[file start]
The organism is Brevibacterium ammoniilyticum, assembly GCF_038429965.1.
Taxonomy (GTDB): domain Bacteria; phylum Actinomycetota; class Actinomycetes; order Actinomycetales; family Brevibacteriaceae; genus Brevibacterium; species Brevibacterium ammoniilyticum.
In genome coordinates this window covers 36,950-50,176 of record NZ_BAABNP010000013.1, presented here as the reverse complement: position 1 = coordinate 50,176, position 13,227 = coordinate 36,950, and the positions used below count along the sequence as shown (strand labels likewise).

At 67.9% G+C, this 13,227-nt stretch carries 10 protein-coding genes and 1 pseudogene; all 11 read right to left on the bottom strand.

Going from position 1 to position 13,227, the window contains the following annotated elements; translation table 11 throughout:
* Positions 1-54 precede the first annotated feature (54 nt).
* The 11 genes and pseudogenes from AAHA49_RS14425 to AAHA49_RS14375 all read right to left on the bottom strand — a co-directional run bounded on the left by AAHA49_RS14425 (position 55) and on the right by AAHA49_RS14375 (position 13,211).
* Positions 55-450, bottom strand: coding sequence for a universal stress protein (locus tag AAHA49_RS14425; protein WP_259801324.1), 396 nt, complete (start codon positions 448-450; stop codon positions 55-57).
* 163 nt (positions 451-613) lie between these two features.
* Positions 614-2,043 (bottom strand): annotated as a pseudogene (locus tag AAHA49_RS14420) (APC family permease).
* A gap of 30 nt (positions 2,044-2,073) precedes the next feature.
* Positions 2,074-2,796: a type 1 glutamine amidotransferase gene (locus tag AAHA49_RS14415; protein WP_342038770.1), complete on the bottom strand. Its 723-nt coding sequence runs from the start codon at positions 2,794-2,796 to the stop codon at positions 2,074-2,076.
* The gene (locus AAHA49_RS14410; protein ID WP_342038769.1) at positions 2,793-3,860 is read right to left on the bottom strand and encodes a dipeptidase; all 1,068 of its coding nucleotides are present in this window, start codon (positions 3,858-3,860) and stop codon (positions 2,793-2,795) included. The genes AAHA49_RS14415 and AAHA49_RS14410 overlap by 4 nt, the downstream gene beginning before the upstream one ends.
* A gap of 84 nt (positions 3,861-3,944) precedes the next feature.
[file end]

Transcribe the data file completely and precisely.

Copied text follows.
The organism is Brevibacterium ammoniilyticum, assembly GCF_038429965.1.
Taxonomy (GTDB): domain Bacteria; phylum Actinomycetota; class Actinomycetes; order Actinomycetales; family Brevibacteriaceae; genus Brevibacterium; species Brevibacterium ammoniilyticum.
In genome coordinates this window covers 36,950-50,176 of record NZ_BAABNP010000013.1, presented here as the reverse complement: position 1 = coordinate 50,176, position 13,227 = coordinate 36,950, and the positions used below count along the sequence as shown (strand labels likewise).

At 67.9% G+C, this 13,227-nt stretch carries 10 protein-coding genes and 1 pseudogene; all 11 read right to left on the bottom strand.

Going from position 1 to position 13,227, the window contains the following annotated elements; translation table 11 throughout:
* Positions 1-54 precede the first annotated feature (54 nt).
* The 11 genes and pseudogenes from AAHA49_RS14425 to AAHA49_RS14375 all read right to left on the bottom strand — a co-directional run bounded on the left by AAHA49_RS14425 (position 55) and on the right by AAHA49_RS14375 (position 13,211).
* Positions 55-450, bottom strand: coding sequence for a universal stress protein (locus tag AAHA49_RS14425; protein WP_259801324.1), 396 nt, complete (start codon positions 448-450; stop codon positions 55-57).
* 163 nt (positions 451-613) lie between these two features.
* Positions 614-2,043 (bottom strand): annotated as a pseudogene (locus tag AAHA49_RS14420) (APC family permease).
* A gap of 30 nt (positions 2,044-2,073) precedes the next feature.
* Positions 2,074-2,796: a type 1 glutamine amidotransferase gene (locus tag AAHA49_RS14415; protein WP_342038770.1), complete on the bottom strand. Its 723-nt coding sequence runs from the start codon at positions 2,794-2,796 to the stop codon at positions 2,074-2,076.
* The gene (locus AAHA49_RS14410; protein ID WP_342038769.1) at positions 2,793-3,860 is read right to left on the bottom strand and encodes a dipeptidase; all 1,068 of its coding nucleotides are present in this window, start codon (positions 3,858-3,860) and stop codon (positions 2,793-2,795) included. The genes AAHA49_RS14415 and AAHA49_RS14410 overlap by 4 nt, the downstream gene beginning before the upstream one ends.
* A gap of 84 nt (positions 3,861-3,944) precedes the next feature.